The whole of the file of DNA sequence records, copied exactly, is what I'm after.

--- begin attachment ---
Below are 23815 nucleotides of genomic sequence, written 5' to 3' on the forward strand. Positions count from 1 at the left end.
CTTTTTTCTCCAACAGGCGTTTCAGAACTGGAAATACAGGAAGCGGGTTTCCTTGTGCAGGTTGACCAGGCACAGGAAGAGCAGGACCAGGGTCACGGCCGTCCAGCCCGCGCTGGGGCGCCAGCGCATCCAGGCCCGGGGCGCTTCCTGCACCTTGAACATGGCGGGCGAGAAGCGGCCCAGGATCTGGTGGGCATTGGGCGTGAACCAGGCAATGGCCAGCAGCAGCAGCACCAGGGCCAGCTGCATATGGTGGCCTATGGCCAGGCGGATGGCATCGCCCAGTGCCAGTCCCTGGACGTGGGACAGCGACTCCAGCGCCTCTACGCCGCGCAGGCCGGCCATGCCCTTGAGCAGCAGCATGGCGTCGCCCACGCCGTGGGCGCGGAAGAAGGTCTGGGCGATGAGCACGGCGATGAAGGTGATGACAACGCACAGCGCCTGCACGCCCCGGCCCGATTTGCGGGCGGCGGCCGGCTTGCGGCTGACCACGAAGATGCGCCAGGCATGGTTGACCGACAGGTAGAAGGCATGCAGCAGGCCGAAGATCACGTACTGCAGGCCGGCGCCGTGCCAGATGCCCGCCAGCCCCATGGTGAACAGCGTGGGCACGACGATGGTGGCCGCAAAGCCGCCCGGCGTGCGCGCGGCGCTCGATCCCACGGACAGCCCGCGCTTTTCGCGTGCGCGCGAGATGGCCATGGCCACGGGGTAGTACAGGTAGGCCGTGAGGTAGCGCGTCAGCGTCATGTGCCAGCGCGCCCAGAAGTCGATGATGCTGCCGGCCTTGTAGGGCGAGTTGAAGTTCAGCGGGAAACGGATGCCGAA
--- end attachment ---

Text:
Below are 23815 nucleotides of genomic sequence, written 5' to 3' on the forward strand. Positions count from 1 at the left end.
CTTTTTTCTCCAACAGGCGTTTCAGAACTGGAAATACAGGAAGCGGGTTTCCTTGTGCAGGTTGACCAGGCACAGGAAGAGCAGGACCAGGGTCACGGCCGTCCAGCCCGCGCTGGGGCGCCAGCGCATCCAGGCCCGGGGCGCTTCCTGCACCTTGAACATGGCGGGCGAGAAGCGGCCCAGGATCTGGTGGGCATTGGGCGTGAACCAGGCAATGGCCAGCAGCAGCAGCACCAGGGCCAGCTGCATATGGTGGCCTATGGCCAGGCGGATGGCATCGCCCAGTGCCAGTCCCTGGACGTGGGACAGCGACTCCAGCGCCTCTACGCCGCGCAGGCCGGCCATGCCCTTGAGCAGCAGCATGGCGTCGCCCACGCCGTGGGCGCGGAAGAAGGTCTGGGCGATGAGCACGGCGATGAAGGTGATGACAACGCACAGCGCCTGCACGCCCCGGCCCGATTTGCGGGCGGCGGCCGGCTTGCGGCTGACCACGAAGATGCGCCAGGCATGGTTGACCGACAGGTAGAAGGCATGCAGCAGGCCGAAGATCACGTACTGCAGGCCGGCGCCGTGCCAGATGCCCGCCAGCCCCATGGTGAACAGCGTGGGCACGACGATGGTGGCCGCAAAGCCGCCCGGCGTGCGCGCGGCGCTCGATCCCACGGACAGCCCGCGCTTTTCGCGTGCGCGCGAGATGGCCATGGCCACGGGGTAGTACAGGTAGGCCGTGAGGTAGCGCGTCAGCGTCATGTGCCAGCGCGCCCAGAAGTCGATGATGCTGCCGGCCTTGTAGGGCGAGTTGAAGTTCAGCGGGAAACGGATGCCGAA